The Congress finds as follows:
(1) There is a substantial “mail-order bride” business in the United States. With approximately 200 companies in the United States, an estimated 2,000 to 3,500 men in the United States find wives through mail-order bride catalogs each year. However, there are no official statistics available on the number of mail-order brides entering the United States each year.
(2) The companies engaged in the mail-order bride business earn substantial profits.
(3) Although many of these mail-order marriages work out, in many other cases, anecdotal evidence suggests that mail-order brides find themselves in abusive relationships. There is also evidence to suggest that a substantial number of mail-order marriages are fraudulent under United States law.
(4) Many mail-order brides come to the United States unaware or ignorant of United States immigration law. Mail-order brides who are battered often think that if they flee an abusive marriage, they will be deported. Often the citizen spouse threatens to have them deported if they report the abuse.
(5) The Immigration and Naturalization Service estimates that the rate of marriage fraud between foreign nationals and United States citizens or aliens lawfully admitted for permanent residence is 8 percent. It is unclear what percentage of these marriage fraud cases originate as mail-order marriages.
Each international matchmaking organization doing business in the United States shall disseminate to recruits, upon recruitment, such immigration and naturalization information as the Immigration and Naturalization Service deems appropriate, in the recruit's native language, including information regarding conditional permanent residence status and the battered spouse waiver under such status, permanent resident status, marriage fraud penalties, the unregulated nature of the business engaged in by such organizations, and the study required under subsection (c) of this section.
Any international matchmaking organization that the Attorney General determines has violated this subsection shall be subject, in addition to any other penalties that may be prescribed by law, to a civil money penalty of not more than $20,000 for each such violation.
Any penalty under subparagraph (A) may be imposed only after notice and opportunity for an agency hearing on the record in accordance with sections 554 through 557 of title 5.
The Attorney General, in consultation with the Commissioner of Immigration and Naturalization and the Director of the Violence Against Women Initiative of the Department of Justice, shall conduct a study of mail-order marriages to determine, among other things—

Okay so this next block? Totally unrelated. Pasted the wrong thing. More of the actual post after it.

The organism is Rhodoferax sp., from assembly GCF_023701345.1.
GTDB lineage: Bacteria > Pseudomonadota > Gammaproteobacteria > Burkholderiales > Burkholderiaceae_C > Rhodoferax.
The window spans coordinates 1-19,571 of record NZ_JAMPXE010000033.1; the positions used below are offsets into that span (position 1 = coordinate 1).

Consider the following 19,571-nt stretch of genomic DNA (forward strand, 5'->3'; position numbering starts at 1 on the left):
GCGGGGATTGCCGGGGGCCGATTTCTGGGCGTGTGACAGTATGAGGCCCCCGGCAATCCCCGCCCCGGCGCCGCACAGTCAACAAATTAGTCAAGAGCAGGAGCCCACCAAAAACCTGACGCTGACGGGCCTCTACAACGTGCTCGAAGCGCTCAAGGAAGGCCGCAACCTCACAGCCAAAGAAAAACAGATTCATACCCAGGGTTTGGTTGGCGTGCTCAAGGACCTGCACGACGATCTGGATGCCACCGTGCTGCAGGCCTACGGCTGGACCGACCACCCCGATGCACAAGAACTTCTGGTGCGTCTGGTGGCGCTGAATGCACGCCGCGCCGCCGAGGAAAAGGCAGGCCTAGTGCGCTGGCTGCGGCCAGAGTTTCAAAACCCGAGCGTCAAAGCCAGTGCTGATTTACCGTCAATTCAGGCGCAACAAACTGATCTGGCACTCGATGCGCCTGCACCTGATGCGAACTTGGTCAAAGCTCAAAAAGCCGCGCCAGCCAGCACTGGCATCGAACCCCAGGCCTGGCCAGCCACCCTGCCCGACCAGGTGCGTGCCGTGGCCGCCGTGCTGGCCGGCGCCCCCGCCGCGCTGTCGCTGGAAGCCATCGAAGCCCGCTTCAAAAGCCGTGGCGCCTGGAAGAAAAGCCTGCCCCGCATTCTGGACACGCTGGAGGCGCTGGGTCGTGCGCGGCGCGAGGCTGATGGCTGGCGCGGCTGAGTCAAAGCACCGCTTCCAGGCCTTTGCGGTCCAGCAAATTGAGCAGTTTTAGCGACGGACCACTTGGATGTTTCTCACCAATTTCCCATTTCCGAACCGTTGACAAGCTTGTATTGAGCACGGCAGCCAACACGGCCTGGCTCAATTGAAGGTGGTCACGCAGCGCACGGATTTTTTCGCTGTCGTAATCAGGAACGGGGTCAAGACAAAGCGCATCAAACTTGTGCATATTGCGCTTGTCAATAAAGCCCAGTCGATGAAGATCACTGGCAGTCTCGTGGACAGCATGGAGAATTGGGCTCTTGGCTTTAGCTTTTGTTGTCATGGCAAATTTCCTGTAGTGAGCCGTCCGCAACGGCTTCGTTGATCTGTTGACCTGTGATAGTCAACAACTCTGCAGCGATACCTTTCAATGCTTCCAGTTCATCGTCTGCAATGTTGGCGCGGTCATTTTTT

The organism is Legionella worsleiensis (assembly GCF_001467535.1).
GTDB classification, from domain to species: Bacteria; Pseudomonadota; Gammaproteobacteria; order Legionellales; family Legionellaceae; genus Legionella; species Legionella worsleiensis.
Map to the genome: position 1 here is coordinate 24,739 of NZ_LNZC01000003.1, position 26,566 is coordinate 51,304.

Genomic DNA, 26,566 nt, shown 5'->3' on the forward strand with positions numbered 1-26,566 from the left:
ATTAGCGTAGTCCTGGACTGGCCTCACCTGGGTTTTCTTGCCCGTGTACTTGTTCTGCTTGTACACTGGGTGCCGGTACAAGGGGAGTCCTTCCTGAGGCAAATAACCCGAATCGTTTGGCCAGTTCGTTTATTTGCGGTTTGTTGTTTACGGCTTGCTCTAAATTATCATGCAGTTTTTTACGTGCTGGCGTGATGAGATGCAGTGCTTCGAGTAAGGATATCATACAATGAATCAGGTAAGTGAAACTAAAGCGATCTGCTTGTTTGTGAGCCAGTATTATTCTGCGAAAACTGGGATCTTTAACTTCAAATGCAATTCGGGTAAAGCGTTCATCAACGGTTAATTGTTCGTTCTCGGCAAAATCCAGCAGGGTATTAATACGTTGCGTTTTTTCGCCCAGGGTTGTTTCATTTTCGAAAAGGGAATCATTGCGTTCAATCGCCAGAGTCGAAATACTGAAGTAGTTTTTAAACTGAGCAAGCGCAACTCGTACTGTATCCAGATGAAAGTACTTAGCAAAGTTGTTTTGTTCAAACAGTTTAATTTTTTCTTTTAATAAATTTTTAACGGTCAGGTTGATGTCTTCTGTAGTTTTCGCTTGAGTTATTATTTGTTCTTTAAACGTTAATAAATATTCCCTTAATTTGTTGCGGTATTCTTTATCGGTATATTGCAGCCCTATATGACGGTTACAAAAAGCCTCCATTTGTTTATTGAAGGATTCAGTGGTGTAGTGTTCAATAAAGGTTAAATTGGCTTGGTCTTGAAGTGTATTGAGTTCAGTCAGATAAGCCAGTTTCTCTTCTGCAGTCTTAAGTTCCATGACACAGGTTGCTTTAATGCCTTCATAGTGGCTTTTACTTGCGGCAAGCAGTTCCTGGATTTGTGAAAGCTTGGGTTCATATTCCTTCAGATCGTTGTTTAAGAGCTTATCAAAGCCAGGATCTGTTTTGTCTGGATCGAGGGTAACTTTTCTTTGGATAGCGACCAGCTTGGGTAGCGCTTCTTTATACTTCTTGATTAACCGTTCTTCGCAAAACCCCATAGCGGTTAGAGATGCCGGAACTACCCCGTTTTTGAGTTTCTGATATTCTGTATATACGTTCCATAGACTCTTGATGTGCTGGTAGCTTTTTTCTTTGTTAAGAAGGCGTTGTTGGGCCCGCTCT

(1) the number of such marriages;
(2) the extent of marriage fraud in such marriages, including an estimate of the extent of marriage fraud arising from the services provided by international matchmaking organizations;
(3) the extent to which mail-order spouses utilize section 1254a(a)(3) 1 of this title (providing for suspension of deportation in certain cases involving abuse), or section 1154(a)(1)(A)(iii) of this title (providing for certain aliens who have been abused to file a classification petition on their own behalf);
(4) the extent of domestic abuse in mail-order marriages; and
(5) the need for continued or expanded regulation and education to implement the objectives of the Violence Against Women Act of 1994 and the Immigration Marriage Fraud Amendments of 1986 with respect to mail-order marriages.
Not later than 1 year after September 30, 1996, the Attorney General shall submit a report to the Committees on the Judiciary of the House of Representatives and of the Senate setting forth the results of the study conducted under subsection (c) of this section.
As used in this section:
The term “international matchmaking organization” means a corporation, partnership, business, or other legal entity, whether or not organized under the laws of the United States or any State, that does business in the United States and for profit offers to United States citizens or aliens lawfully admitted for permanent residence, dating, matrimonial, or social referral services to nonresident noncitizens, by—
(i) an exchange of names, telephone numbers, addresses, or statistics;
(ii) selection of photographs; or
(iii) a social environment provided by the organization in a country other than the United States.
Such term does not include a traditional matchmaking organization of a religious nature that otherwise operates in compliance with the laws of the countries of the recruits of such organization and the laws of the United States.
The term “recruit” means a noncitizen, nonresident person, recruited by the international matchmaking organization for the purpose of providing dating, matrimonial, or social referral services to United States citizens or aliens lawfully admitted for permanent residence.
(Pub. L. 104–208, div. C, title VI, §652, Sept. 30, 1996, 110 Stat. 3009–712.)
The Violence Against Women Act of 1994, referred to in subsec. (c)(5), is title IV of Pub. L. 103–322, Sept. 13, 1994, 108 Stat. 1902. For complete classification of this Act to the Code, see Short Title note set out under section 13701 of Title 42, The Public Health and Welfare, and Tables.
The Immigration Marriage Fraud Amendments of 1986, referred to in subsec. (c)(5), is Pub. L. 99–639, Nov. 10, 1986, 100 Stat. 3537. For complete classification of this Act to the Code, see Short Title of 1986 Amendments note set out under section 1101 of this title and Tables.
Section was enacted as part of the Illegal Immigration Reform and Immigrant Responsibility Act of 1996, and also as part of the Omnibus Consolidated Appropriations Act, 1997, and not as part of the Immigration and Nationality Act which comprises this chapter.
1 So in original. Probably should be section “1229b(b)(2)”.